Music is central to the life of Burford School. The carefully structured music pathway, available to students from Year 7 right through to the end of ‘A’ Level, offers a rich and exciting journey which encompasses performance, production, recording,and masterclasses.
In 2014 the Burford Institute of Music was established to bring together music tuition in the area and to provide access for students to an exceptional range of musical opportunities.
The extensive range of activities and events provided by the department results in a high proportion of students taking part in music in some form or another during their time at Burford. A significant number of students in each year group study music at GCSE, with many going on to study at ‘A’ level and some on to university. Students can have individual and small group lessons on particular instruments either in school or at home.
Staff and facilities
The Music Department is led by Mr Frankcom. He is supported by two further teachers and an extensive team of peripatetic specialists who visit the school to provide individual music tuition in a wide range of instruments, including voice. Housed in its own building, the Music Department consists of a large studio with classrooms and practice rooms. A further separate music school, with rooms for individual tuition, is devoted to peripatetic lessons.
Alongside music lessons provided through the curriculum, the department runs several choirs, a number of large ensembles including a Symphony Orchestra, a Training Orchestra, A Symphonic Wind Band, a Jazz Band and a Senior String Ensemble. The Music Department stages concerts throughout the year within the community, as well as within school, providing students with the experience of performing to outside audiences, parents, family and friends, prospective pupils and fellow students.
Biennial Musical Production
Every other year the department stages a full-scale West End Musical. This is a significant event involving many departments and allows students with a range of different strengths to gain experience of working together on a major musical project. Staged over a week the productions draw in around 1500 visitors. Past musicals have included Hairspray, Grease and Les Miserables. In 2017 we staged Oliver!
Key Stage 3
Music is a compulsory subject at Key Stage 3 with three lessons over a fortnight taught in Year 7 and a weekly lesson in Year 8 and 9. The focus is on performance, composition and listening. Students undertake topics which expand their musical knowledge in ways which are engaging and enjoyable. They also gain an understanding of the theory of music from the outset. All students in Year 7 take part in a Choral Competition during term 1 – an event to which parents are invited.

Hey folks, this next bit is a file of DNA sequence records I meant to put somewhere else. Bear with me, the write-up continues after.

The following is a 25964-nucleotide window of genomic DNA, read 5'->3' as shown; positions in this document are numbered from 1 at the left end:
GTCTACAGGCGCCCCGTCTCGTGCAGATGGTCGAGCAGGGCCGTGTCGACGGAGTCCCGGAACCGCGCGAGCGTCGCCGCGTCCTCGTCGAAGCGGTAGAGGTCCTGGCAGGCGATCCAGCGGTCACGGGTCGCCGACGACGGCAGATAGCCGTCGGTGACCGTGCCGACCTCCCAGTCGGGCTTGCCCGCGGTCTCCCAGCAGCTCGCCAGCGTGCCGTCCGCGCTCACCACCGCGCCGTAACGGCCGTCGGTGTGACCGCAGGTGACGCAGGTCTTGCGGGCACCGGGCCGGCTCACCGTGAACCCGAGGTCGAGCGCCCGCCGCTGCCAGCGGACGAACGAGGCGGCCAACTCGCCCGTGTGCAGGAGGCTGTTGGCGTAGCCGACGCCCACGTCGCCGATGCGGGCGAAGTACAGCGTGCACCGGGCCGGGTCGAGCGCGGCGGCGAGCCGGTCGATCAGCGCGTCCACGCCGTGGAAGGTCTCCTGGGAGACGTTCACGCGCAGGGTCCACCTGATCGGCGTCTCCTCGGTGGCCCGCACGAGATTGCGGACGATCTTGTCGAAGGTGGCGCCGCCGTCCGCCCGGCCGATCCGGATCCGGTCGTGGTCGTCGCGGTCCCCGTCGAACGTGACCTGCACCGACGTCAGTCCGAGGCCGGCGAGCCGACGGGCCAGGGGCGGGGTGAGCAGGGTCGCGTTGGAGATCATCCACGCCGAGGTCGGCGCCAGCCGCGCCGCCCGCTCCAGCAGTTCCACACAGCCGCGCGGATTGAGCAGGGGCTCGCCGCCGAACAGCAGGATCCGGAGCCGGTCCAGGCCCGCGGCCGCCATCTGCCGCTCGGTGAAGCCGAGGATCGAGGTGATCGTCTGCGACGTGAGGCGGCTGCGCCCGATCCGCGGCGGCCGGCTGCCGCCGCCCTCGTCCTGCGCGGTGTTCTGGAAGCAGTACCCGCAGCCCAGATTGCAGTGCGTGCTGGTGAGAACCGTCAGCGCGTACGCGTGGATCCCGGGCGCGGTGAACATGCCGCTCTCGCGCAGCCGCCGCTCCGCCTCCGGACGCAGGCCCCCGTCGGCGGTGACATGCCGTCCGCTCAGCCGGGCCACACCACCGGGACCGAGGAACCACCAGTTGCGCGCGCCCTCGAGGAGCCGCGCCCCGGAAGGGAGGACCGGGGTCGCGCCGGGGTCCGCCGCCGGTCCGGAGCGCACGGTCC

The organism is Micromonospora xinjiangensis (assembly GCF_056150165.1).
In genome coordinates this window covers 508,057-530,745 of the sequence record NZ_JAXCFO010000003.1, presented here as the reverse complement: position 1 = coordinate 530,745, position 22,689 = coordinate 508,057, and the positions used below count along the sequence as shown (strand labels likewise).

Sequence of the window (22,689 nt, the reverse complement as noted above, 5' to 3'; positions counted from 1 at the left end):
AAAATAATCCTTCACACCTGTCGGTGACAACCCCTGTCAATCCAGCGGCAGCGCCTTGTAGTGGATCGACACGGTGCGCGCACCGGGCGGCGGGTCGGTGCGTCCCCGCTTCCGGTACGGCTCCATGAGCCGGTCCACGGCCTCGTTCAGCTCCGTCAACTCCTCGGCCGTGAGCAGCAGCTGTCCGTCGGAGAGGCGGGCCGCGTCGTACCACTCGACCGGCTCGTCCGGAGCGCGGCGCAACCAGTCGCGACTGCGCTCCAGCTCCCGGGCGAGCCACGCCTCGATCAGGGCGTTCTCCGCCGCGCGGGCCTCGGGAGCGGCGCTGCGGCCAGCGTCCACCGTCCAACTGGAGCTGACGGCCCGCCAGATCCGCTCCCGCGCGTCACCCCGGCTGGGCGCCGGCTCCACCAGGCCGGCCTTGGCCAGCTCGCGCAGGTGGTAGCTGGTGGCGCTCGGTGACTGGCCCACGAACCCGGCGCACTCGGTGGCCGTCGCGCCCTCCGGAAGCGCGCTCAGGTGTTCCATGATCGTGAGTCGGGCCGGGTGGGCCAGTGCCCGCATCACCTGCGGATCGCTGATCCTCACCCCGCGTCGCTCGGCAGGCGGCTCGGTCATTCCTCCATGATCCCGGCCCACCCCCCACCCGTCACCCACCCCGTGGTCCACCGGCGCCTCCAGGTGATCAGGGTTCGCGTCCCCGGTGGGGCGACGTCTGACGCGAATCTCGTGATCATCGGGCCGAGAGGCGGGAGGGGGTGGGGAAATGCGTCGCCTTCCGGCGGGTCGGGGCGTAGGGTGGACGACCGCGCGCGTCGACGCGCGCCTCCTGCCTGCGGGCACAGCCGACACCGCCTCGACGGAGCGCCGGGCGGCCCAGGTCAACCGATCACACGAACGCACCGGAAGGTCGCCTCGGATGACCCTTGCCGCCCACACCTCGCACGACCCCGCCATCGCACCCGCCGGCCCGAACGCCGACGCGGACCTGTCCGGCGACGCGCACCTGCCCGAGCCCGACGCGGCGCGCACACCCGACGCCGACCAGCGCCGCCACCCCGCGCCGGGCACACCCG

During Year 9 students have the opportunity to choose to take Music at GCSE; a pre-requisite for ‘A’ Level. It is recommended that students have reached at least Grade 3 in one or more instruments by the end of Year 9 if selecting Music at GCSE.
Key Stage 4: AQA GCSE Music
Students who study Music at GCSE have the opportunity to explore and develop their musical skills through group performance and individual study. At GCSE more emphasis is put on individual learning, with a large coursework element based on performance and composition. In addition, weekly theory lessons are available to prepare students for their ABRSM Grade V Theory Exam, enabling them to move on to higher grades.
The content of the AQA GCSE is explained in detail to parents at a Parent Forum in January.
Key Stage 5: AQA ‘A’ Level Music
In Year 12 students follow an intensive musicianship programme which enhances musical theory and their knowledge of the background of musical development. This forms the foundation for students studying ‘A’ Level and is an extension of the GCSE Music course. They are offered the opportunity to attend lectures at St. Anne’s College, Oxford to challenge and extend their understanding of compositional techniques, as delivered through the Burford Institute of Music.
In Year 13 the focus is on composition – one completed to a brief set by the exam board and a second which is ‘free’. Students also perform a 10-15 minute recital on their main instrument. During the course they develop both as composers and performers of excellence and this enables them to continue on to read Music at university should they choose.